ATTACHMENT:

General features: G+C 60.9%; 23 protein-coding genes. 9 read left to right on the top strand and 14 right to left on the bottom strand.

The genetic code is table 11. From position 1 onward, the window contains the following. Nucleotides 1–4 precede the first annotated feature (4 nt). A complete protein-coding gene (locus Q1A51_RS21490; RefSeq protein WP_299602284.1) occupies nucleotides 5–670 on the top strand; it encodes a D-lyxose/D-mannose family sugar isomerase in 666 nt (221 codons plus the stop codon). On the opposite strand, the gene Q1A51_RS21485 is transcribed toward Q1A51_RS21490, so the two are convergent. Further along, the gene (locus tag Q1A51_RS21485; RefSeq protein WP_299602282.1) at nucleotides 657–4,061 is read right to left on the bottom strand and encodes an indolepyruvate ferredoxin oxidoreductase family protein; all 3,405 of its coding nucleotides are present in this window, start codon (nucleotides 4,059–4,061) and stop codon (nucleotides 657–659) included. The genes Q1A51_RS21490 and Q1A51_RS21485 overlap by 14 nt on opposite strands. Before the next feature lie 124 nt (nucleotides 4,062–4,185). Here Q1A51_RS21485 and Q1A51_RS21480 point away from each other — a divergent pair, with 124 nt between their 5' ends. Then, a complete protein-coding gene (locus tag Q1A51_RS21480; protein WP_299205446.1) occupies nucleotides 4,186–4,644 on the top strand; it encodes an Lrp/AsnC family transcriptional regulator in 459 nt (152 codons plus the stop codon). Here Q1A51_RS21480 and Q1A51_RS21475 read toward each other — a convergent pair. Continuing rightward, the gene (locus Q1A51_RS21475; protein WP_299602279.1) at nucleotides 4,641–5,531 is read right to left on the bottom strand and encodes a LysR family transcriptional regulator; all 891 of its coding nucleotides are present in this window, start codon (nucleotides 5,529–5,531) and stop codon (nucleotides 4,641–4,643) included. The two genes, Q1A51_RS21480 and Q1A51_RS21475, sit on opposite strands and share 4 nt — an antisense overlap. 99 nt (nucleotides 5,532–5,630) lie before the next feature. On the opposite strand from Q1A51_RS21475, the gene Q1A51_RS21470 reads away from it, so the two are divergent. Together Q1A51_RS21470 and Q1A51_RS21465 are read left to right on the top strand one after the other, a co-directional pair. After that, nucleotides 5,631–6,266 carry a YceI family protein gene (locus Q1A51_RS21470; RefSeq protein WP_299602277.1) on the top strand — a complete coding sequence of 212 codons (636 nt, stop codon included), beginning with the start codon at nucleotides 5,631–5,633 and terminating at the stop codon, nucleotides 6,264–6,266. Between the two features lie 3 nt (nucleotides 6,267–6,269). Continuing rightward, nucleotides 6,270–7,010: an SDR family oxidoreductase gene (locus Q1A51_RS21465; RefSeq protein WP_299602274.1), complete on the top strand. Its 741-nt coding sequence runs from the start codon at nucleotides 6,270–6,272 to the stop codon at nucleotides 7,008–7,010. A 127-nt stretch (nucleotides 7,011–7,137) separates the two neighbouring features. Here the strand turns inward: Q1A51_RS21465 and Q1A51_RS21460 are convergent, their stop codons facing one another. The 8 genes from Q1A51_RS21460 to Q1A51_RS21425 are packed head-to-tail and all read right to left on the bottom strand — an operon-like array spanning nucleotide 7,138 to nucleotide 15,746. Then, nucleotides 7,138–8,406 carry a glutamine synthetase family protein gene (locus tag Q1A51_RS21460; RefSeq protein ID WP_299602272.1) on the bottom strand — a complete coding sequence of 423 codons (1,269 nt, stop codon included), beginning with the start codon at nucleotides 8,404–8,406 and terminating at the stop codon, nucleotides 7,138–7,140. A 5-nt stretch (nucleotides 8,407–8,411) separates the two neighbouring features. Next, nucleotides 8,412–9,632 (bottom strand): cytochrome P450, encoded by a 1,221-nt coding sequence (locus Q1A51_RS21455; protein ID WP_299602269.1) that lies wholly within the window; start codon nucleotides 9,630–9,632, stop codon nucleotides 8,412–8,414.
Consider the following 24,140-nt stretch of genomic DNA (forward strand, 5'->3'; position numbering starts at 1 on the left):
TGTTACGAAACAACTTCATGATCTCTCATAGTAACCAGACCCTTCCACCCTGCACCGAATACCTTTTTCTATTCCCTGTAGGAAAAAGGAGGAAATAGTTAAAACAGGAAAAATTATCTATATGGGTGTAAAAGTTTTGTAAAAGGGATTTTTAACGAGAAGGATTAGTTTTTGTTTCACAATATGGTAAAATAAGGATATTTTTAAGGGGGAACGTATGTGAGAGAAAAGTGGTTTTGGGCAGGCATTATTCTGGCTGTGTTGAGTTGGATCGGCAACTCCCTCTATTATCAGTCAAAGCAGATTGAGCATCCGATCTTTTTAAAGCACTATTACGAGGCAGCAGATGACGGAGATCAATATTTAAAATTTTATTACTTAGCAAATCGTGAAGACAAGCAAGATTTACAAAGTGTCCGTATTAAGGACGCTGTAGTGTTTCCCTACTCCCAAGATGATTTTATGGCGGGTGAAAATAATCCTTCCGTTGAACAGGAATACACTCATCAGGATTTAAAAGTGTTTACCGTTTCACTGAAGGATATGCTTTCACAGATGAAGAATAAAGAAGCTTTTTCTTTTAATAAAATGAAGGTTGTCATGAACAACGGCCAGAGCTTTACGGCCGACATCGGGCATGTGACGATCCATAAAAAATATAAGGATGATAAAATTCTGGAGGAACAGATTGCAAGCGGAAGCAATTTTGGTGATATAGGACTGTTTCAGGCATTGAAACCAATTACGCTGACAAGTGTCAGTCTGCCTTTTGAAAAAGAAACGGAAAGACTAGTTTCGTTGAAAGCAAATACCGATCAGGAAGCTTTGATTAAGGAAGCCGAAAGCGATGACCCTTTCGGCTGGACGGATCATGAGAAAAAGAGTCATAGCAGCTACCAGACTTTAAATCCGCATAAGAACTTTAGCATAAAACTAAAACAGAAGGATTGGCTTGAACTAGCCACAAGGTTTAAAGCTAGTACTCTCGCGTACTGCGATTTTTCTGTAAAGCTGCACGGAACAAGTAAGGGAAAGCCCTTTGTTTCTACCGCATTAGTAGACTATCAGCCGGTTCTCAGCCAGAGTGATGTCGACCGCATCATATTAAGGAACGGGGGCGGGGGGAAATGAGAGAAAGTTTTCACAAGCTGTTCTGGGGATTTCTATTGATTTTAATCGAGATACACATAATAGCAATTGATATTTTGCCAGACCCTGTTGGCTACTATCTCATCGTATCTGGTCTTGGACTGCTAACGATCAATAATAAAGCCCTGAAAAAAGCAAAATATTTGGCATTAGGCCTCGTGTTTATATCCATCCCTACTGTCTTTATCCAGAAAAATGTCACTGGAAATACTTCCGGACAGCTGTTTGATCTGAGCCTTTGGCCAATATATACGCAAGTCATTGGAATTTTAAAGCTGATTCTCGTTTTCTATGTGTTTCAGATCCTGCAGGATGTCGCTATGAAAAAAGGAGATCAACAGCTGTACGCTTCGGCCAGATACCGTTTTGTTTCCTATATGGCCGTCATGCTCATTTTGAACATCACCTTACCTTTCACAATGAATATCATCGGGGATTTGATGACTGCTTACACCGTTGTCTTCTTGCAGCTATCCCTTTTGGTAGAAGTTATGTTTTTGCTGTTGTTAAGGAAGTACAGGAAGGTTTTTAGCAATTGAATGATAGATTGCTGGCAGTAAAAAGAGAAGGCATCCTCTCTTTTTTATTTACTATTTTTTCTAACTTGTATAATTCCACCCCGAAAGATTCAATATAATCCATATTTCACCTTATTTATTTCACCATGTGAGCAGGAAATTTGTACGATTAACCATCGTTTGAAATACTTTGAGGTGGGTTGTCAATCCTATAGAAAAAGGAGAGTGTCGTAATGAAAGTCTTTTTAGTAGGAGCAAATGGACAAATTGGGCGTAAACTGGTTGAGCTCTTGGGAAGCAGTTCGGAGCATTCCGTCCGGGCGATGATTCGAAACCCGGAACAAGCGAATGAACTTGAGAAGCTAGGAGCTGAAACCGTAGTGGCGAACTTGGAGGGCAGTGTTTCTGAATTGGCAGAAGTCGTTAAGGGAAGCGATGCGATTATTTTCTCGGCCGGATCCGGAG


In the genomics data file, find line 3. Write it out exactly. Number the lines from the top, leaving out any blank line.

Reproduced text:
Consider the following 24,140-nt stretch of genomic DNA (forward strand, 5'->3'; position numbering starts at 1 on the left):